Integrate at least two texts into each paragraph – don’t do one paragraph on one text and then another on the other text so that it reads as para 1) Carter para 2) Duffy para 3) Shakespeare. This will force you to compare the two.

So if you’re struggling to find differences between Carter and Duffy for instance or another two very similar writers, to the point where your essay doesn’t seem to be advancing in terms of argument (this is a danger of only talking about similarities), talking about the differences between how the two have treated the same fairytale, Little Red Riding Hood, in ‘Little Red Cap’ and ‘Wolf Alice’ for example, could raise interesting issues.

It doesn’t have to be as specific as this – Duffy and Carter are really good for comparison and you might not have texts that have such a strong link (the fairytale). However you can always choose a theme that crosses both texts and stick to this. For instance, when comparing Paradise Lost and The White Devil, which don’t seem very similar at all, you could find similarities in the way the theme of corruption is treated and yet COMPLICATE your argument by finding differences underlying this (perhaps due to context as The White Devil is based in a courtly setting whereas Paradise Lost speaks of religious corruption – although it reflects the corruption in the government Milton had worked under).

You can also look at the specifics of the marking scheme: to achieve a good mark in A03 you must be able to compare the three texts, but you are also awarded marks from A03 for bringing in critics. So if you talk about Duffy’s work and then use a quote from a critic (or just an idea, you don’t have to quote them exactly especially in an exam), you would get marks. Therefore, don’t worry too much about constantly comparing the texts. Try always to link them, but if you’re struggling on a certain point or you want to show a difference between them, perhaps bring in a critics argument. This shows that you have read widely about the texts and can show specialist knowledge and it allows you to focus on the detail of a text.

This seems like a lot of information and you might be wondering how you could structure an essay that has to include all of this. But really, a good essay structure that you use all the time can be applied to a comparative essay too. So if you normally write 1) an intro 2) paras agreeing with the question 3) paras arguing against the question 4) a conclusion this could work here as well. Or you can find a new structure. The important thing is that you simply have to include more than one text in each paragraph. This is tricky but it’s supposed to be – and if you can achieve it you’ll get high marks.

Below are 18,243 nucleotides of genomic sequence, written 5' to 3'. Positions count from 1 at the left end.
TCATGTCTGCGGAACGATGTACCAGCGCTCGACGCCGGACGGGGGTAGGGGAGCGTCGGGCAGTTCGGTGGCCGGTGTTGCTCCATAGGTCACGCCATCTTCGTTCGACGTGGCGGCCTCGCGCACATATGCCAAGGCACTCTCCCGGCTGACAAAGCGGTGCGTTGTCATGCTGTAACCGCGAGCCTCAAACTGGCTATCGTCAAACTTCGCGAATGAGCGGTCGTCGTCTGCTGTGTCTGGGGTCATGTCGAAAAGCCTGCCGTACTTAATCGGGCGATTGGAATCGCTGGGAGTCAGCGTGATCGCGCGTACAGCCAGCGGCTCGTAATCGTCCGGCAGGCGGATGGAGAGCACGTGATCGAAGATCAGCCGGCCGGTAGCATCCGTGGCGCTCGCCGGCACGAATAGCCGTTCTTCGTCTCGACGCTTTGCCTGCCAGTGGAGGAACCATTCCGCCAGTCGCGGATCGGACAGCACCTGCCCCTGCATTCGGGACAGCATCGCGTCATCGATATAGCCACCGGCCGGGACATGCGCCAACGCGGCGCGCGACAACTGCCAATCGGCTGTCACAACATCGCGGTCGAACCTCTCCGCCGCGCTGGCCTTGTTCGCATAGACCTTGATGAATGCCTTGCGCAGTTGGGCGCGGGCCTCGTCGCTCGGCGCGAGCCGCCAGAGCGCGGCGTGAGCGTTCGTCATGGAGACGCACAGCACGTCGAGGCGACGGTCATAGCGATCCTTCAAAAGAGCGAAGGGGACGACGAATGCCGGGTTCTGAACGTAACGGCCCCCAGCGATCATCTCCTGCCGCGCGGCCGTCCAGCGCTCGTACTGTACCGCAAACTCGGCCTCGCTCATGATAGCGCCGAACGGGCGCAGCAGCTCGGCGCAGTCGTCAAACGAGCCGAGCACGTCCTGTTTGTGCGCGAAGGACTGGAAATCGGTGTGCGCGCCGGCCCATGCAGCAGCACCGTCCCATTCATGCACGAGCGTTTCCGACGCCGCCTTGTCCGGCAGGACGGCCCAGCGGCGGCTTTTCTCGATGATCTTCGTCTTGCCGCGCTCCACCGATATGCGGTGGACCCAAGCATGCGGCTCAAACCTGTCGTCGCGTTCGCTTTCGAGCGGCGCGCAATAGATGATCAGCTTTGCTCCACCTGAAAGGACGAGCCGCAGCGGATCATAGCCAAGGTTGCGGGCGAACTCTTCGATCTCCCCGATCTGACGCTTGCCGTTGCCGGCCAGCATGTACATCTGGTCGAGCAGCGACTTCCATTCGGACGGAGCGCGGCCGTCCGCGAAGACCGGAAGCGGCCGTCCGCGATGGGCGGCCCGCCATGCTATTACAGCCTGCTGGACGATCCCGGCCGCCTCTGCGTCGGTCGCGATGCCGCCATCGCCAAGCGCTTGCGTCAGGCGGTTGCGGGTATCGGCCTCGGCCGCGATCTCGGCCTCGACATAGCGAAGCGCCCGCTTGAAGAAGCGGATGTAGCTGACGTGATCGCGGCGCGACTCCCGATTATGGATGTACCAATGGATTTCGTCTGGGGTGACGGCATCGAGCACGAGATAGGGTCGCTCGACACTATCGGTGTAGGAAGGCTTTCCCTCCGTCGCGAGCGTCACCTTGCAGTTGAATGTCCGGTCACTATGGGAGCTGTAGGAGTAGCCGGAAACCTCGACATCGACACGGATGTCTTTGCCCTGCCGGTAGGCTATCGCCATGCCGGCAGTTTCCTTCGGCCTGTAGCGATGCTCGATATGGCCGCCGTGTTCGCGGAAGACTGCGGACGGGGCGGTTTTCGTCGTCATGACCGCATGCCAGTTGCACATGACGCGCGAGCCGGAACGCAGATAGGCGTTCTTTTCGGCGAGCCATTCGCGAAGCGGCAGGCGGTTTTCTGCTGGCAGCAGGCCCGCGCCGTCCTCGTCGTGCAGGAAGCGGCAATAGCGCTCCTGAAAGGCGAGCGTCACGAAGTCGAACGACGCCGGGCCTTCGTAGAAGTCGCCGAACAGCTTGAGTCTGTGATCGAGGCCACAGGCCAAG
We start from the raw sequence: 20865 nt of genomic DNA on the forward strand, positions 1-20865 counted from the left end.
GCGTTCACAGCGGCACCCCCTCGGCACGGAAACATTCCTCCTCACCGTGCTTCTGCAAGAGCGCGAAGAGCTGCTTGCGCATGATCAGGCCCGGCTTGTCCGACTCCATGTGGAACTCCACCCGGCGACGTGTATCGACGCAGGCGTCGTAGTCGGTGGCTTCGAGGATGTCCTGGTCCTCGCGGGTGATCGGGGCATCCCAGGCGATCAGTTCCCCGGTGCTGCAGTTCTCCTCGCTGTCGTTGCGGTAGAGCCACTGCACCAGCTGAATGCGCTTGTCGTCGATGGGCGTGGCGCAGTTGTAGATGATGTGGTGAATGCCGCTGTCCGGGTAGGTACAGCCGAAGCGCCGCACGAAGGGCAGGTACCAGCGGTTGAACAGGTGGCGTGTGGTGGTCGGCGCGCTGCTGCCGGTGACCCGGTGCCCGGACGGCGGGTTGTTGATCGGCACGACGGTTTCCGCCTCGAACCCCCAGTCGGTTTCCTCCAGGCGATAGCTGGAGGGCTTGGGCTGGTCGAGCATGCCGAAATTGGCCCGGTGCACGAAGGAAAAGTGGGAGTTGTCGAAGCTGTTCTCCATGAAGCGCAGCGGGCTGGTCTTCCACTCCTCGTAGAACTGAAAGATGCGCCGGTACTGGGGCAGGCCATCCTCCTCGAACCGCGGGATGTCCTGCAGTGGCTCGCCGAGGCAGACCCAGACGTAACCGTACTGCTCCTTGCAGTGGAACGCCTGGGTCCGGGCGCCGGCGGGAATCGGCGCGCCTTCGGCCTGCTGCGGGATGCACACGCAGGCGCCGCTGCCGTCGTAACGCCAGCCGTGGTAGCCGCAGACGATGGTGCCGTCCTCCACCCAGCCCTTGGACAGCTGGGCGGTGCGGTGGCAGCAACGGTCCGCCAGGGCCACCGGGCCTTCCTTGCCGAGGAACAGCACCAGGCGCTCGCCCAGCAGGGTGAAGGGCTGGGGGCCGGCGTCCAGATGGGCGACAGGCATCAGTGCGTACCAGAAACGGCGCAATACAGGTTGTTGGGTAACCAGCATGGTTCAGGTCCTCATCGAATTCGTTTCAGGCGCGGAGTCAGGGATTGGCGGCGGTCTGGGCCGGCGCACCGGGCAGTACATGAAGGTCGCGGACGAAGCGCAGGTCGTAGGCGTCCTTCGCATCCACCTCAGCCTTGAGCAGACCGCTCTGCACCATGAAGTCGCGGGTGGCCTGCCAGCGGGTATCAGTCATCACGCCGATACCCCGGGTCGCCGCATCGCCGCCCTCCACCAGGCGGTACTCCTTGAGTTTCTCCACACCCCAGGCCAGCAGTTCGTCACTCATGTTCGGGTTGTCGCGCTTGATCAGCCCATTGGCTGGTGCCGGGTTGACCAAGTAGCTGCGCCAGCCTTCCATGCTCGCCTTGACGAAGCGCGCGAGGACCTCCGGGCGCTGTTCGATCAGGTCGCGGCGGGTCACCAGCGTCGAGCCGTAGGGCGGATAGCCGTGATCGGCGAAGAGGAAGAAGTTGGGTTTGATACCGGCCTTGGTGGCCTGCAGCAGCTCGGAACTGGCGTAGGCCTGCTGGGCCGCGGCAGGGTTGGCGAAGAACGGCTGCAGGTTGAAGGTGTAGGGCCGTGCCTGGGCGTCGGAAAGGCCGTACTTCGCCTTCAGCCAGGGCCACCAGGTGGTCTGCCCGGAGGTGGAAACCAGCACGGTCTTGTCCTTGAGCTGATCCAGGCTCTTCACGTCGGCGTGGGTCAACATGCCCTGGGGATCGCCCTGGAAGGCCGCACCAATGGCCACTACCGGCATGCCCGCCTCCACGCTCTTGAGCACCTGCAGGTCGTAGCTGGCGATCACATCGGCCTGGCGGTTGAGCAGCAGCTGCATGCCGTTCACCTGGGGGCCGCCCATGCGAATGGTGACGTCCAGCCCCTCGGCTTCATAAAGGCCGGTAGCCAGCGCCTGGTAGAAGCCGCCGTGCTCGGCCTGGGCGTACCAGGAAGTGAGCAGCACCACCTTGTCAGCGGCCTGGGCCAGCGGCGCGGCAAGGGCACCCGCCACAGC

So your essay might go something like this (you might have to split up paragraphs because obviously you’ll have a lot to say about each text but make sure you mention at least two authors in each para):

Intro

Para 1: Explore how Carter, Duffy and Shakespeare present mothers – women using their feminine qualities, which supports the question.

Para 2: Do any of the characters rid themselves of feminine qualities within these works? What are feminine qualities? You could talk about Beatrice compared to Little Red Cap and The Bloody Chamber – each possesses a violence not usually attributed to women. So does this argue against the question?

Para 3: Do the texts really show women either ‘using’ or discarding their ‘feminine qualities’? Or are they using their intelligence and sexuality, two qualities never previously seen as ‘feminine’, to gain real liberation? Argue that the question itself needs adapting.

Conclusion: Whereas Carter and Duffy show a new version of femininity as a kind of power, subverting old ideas about “feminine qualities”, this power is seen as dangerous in Much Ado About Nothing as Beatrice, the only powerful female figure in the play, is ultimately silenced by the power men possess over her and her complicity in this.